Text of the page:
Now it was spring break, and it was a big week. There were only five days until the Perch Magazine photo shoot on Friday, which also happened to be the day of Isa’s audition, and Mama’s birthday was on Saturday. As a result, the apartment was even more chaotic than usual.

We need a game plan, Isa told her siblings, who were scattered throughout the living room.

Laney was rearranging books to build a maze for Paganini. She believed mazes would make the rabbit even smarter than he already was. Hyacinth was kneeling on the floor, her eyes two inches from the carpet, trying to locate a sewing needle she had dropped. Over on the couch, Jessie was highlighting nearly every sentence in a science book she had found for fifty cents at the library sale. Oliver was staring out the window at the relentless rain and muttering to himself.

Did you know that the idea of absolute motion or absolute rest is misleading? Jessie said, not looking up from her book, her highlighter racing furiously over the pages. This book is blowing my mind.

I can’t work on the treehouse with Uncle Arthur when it’s raining like this, Oliver grumbled, pacing in front of the window before deciding that a snack would help him feel better. He made his way to the kitchen.

Oliver, don’t move! Hyacinth exclaimed. She was still searching for her needle, which she had dropped while making a felt birthday hat for Mama. I don’t want you to step on the needle!

Isa crossed her arms, annoyed at her siblings. Did anyone hear what I just said?

Nope, Oliver said, frozen, scanning the carpet for a glint of silver. Hey, does all this work we’re doing to get the apartment ready count as Mama’s birthday present?

Isa glared at him. She’s turning forty. That’s a big birthday.

Oliver shook his head. Maybe we should think of doing one family birthday party once a year. There are too many people in this family to keep track of.

I don’t like that idea at all, said Laney, who loved birthdays more than any holiday or other celebration.

Did you know— Jessie began, looking up from her science book again.

Listen up, Isa interrupted. We promised Mama we would help her.

"I have helped, Laney said, looking at Isa. I chose my outfit for the photo shoot, and I made some new pictures for the walls, and—"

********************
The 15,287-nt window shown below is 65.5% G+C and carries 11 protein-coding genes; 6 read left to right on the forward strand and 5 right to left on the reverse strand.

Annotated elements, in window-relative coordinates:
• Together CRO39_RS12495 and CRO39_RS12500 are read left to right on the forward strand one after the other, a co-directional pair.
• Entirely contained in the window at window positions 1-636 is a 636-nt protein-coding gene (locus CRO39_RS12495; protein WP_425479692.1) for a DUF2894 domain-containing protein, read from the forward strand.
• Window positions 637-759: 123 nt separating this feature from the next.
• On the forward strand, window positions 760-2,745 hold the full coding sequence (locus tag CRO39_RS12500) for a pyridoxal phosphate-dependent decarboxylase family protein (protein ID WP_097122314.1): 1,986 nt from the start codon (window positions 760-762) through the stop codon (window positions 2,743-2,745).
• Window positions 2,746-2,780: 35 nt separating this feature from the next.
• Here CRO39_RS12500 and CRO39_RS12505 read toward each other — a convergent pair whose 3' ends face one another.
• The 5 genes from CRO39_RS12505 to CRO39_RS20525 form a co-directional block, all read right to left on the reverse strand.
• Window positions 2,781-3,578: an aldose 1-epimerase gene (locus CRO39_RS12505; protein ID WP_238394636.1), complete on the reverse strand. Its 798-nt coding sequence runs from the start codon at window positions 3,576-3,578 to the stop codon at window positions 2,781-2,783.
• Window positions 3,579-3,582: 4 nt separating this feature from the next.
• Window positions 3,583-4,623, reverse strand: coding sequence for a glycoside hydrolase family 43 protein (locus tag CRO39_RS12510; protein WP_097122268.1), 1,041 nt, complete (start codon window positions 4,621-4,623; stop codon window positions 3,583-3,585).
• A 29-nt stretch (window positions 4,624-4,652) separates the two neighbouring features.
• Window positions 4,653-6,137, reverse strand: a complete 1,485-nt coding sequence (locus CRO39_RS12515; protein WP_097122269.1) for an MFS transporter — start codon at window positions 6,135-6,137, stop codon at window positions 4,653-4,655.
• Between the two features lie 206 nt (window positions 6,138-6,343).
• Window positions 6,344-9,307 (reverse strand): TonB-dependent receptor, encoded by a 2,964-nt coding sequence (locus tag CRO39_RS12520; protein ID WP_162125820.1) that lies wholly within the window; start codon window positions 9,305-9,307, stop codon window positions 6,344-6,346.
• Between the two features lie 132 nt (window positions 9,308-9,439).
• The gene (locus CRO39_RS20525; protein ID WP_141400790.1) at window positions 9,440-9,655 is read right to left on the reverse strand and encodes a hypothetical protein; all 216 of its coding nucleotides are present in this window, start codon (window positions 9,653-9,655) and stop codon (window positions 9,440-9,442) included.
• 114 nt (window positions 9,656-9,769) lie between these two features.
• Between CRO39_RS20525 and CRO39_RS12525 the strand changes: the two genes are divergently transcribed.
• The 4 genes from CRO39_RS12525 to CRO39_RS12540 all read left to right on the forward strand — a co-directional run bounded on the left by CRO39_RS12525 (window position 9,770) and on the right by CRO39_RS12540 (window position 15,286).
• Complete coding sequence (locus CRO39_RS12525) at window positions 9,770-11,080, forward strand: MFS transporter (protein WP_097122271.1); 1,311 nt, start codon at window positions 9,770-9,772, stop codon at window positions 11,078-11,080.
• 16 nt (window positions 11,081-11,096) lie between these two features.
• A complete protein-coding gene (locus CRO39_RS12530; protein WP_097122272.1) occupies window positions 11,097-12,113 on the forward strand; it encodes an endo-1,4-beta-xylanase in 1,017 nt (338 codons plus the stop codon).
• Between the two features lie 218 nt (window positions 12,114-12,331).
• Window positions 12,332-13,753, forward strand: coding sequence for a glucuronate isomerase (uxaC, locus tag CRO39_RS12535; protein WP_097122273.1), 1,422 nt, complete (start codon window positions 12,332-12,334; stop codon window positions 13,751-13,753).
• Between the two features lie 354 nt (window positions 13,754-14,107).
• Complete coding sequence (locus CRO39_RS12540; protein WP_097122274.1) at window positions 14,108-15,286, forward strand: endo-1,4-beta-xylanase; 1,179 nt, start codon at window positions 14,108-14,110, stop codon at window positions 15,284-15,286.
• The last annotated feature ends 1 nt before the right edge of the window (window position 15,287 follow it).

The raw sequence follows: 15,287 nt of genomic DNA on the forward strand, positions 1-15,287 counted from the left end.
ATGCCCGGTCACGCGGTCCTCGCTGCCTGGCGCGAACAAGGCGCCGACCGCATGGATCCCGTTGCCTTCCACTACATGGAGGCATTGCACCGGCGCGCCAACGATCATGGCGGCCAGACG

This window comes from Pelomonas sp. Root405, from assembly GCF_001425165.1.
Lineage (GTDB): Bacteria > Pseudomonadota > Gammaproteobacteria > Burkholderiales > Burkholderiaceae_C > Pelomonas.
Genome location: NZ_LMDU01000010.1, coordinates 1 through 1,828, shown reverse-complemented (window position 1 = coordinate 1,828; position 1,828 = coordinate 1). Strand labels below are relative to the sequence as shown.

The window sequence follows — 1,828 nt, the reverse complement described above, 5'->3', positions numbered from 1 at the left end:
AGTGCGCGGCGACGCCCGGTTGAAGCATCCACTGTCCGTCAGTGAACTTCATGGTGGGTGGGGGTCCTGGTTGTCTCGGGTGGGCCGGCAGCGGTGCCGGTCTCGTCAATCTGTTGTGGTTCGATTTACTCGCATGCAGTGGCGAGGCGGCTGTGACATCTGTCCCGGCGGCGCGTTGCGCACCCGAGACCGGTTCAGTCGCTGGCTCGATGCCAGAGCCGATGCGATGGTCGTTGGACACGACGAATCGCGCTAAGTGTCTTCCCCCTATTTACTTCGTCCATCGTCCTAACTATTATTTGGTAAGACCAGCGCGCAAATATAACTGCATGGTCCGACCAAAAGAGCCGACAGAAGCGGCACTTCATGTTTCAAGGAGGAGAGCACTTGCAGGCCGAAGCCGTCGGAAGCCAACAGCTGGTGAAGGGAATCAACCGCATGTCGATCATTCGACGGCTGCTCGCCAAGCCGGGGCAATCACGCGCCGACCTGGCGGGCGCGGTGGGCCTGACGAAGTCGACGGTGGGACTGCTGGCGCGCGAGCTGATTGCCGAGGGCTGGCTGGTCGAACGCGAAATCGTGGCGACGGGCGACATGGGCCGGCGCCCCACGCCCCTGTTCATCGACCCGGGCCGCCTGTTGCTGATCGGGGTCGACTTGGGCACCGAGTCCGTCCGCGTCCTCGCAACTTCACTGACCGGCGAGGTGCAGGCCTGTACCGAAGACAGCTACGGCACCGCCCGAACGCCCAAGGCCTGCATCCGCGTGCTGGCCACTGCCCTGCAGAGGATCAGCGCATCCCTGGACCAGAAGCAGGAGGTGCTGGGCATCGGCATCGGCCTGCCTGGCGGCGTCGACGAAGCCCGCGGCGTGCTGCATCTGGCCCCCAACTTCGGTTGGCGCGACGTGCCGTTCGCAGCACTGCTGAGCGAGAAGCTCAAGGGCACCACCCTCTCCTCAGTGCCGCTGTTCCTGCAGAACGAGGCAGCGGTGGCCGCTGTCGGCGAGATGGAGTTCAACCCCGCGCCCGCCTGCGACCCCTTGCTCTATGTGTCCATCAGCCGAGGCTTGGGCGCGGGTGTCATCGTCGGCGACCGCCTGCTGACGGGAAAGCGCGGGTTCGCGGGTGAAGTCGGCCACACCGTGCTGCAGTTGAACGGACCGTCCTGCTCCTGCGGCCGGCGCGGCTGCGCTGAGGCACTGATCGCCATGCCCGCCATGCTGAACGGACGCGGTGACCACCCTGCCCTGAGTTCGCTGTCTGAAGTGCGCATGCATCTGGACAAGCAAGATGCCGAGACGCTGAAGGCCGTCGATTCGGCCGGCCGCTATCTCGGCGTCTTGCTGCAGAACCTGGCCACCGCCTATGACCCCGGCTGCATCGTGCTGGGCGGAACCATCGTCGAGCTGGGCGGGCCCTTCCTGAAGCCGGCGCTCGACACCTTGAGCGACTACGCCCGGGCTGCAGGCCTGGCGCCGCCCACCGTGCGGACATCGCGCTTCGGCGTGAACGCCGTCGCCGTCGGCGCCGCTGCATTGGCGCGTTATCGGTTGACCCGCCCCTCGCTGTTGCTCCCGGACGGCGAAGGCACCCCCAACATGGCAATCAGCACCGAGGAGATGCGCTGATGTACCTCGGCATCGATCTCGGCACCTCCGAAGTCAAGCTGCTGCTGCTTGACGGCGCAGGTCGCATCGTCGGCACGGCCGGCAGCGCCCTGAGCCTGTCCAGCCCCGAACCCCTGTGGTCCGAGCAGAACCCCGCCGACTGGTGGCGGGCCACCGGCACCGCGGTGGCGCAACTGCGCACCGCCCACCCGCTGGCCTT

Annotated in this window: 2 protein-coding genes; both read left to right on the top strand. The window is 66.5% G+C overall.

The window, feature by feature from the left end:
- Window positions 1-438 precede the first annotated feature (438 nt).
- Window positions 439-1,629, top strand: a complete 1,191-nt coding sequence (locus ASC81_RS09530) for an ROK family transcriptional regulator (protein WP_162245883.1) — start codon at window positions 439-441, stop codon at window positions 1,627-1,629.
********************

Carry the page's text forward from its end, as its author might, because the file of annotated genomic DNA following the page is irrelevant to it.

Jessie finally put her book down. You get to be in the photo shoot?

Yup, Laney said.

Jessie glanced at Isa, who gave a little shake of her head.

We cleaned yesterday, Oliver said, referring to the ten-second vacuuming job he’d done in the living room. The apartment looks great to me.

Isa pointed to the chalkboard hanging by the front door, where they had made a list of things to do for the photo shoot. We haven’t done seventy-five percent of the things on that list.

Oliver looked at the chalkboard. "We can’t do those things."

Uncle Arthur is coming over, Isa said. Maybe you guys can build the bookcases today.

Oliver made a face. "Uncle Arthur is supposed to be building my treehouse."

It’s raining, Jessie pointed out.

Oliver glared at the window, as if the weather were personally insulting him. Fine. We’ll do the bookcases.

Now, what about these walls? Isa said.

Hyacinth, who loved to paint, eyed the formerly white walls, which now sported years’ worth of scuffs left by sneakers kicked off inside the doorway, errant basketballs, and furniture that had bumped against it over and over again. There were dozens of spots where Laney had torn down a drawing she had made to make room for a new one, and the tape holding it up had taken off a layer of paint with it. A darkened spot by the window was the result of Isa putting a candle too close to the wall, scorching the paint, and nearly setting the whole brownstone on fire.

And then there were the gouges. In addition to shredding couches, George Washington had a particular love for running his claws against corners of the walls, where thin, deep grooves rose two feet high.

I asked Mama about painting the living room, Hyacinth said as she continued her search for the missing needle, but she said the supplies would cost three hundred dollars.

Three hundred dollars! Laney exclaimed. You could buy a whole castle for that!

Outside, wind and rain lashed at the windows. The sky was dark with heavy clouds, making it seem like evening instead of noontime. Paganini huddled in his book maze, uncertain about his enclosure and the weather.

Found it! Hyacinth exclaimed, holding a sliver of silver in the air.